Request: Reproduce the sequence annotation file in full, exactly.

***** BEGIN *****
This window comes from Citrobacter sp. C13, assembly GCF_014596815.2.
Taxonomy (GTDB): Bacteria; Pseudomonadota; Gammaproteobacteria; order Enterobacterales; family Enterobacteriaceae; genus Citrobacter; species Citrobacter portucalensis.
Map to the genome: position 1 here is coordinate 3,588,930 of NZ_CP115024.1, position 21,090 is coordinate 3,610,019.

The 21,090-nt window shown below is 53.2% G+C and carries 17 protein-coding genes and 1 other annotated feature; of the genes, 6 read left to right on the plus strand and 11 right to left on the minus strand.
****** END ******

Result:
This window comes from Citrobacter sp. C13, assembly GCF_014596815.2.
Taxonomy (GTDB): Bacteria; Pseudomonadota; Gammaproteobacteria; order Enterobacterales; family Enterobacteriaceae; genus Citrobacter; species Citrobacter portucalensis.
Map to the genome: position 1 here is coordinate 3,588,930 of NZ_CP115024.1, position 21,090 is coordinate 3,610,019.

The 21,090-nt window shown below is 53.2% G+C and carries 17 protein-coding genes and 1 other annotated feature; of the genes, 6 read left to right on the plus strand and 11 right to left on the minus strand.